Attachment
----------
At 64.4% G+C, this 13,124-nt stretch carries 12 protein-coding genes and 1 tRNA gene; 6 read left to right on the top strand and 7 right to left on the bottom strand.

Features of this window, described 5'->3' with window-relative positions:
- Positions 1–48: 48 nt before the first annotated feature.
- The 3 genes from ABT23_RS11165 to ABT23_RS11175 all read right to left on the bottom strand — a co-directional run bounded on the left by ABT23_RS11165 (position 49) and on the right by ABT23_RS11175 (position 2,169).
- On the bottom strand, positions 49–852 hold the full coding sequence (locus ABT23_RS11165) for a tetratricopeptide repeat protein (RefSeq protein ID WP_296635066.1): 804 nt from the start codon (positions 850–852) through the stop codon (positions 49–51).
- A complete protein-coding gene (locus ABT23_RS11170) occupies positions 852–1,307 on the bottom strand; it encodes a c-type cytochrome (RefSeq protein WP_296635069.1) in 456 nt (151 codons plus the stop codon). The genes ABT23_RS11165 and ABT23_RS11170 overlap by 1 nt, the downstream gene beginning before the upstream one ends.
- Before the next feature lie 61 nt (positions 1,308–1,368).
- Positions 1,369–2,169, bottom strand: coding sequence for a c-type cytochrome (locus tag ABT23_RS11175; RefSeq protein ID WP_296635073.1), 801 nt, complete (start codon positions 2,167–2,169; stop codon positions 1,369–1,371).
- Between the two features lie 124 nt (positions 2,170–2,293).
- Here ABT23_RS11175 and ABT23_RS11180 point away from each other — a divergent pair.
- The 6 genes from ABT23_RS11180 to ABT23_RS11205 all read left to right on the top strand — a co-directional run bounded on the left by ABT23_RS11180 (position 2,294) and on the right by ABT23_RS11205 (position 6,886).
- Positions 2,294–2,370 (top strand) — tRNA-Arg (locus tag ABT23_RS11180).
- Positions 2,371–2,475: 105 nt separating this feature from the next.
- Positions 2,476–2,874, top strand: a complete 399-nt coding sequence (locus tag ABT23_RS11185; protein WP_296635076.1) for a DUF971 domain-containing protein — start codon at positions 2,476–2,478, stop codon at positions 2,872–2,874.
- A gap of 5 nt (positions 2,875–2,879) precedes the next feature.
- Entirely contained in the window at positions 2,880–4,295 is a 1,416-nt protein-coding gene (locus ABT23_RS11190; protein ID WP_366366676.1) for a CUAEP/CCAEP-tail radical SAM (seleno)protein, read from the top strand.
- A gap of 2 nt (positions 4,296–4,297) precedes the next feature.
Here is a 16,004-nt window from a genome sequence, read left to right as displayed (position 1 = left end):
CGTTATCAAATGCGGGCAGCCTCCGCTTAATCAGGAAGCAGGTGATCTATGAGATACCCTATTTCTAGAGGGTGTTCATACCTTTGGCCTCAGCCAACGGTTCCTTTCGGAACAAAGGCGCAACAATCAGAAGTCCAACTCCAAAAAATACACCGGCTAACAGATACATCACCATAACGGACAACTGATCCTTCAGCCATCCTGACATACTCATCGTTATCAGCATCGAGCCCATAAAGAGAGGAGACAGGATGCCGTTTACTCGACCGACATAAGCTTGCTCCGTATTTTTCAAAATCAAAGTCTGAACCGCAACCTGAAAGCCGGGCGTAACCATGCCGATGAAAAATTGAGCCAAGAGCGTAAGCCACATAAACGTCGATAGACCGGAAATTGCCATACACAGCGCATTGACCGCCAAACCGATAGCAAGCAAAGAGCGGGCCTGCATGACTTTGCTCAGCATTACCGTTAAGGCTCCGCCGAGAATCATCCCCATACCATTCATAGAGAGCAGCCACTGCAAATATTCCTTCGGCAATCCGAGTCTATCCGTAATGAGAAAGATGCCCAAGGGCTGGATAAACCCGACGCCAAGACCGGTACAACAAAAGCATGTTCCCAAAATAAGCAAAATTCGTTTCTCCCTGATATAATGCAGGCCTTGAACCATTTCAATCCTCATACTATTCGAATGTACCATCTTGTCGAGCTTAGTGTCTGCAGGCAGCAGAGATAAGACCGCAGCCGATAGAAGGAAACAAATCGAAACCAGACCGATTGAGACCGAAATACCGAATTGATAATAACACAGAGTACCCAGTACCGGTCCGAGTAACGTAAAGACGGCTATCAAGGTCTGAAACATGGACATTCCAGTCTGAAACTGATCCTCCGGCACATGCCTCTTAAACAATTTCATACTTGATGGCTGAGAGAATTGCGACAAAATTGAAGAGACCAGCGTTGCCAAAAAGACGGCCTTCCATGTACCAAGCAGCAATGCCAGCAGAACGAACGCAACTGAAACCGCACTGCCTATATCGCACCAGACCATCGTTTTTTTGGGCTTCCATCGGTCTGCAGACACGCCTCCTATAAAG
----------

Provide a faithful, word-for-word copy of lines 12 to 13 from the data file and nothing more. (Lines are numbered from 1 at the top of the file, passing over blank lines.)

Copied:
- Positions 2,294–2,370 (top strand) — tRNA-Arg (locus tag ABT23_RS11180).
- Positions 2,371–2,475: 105 nt separating this feature from the next.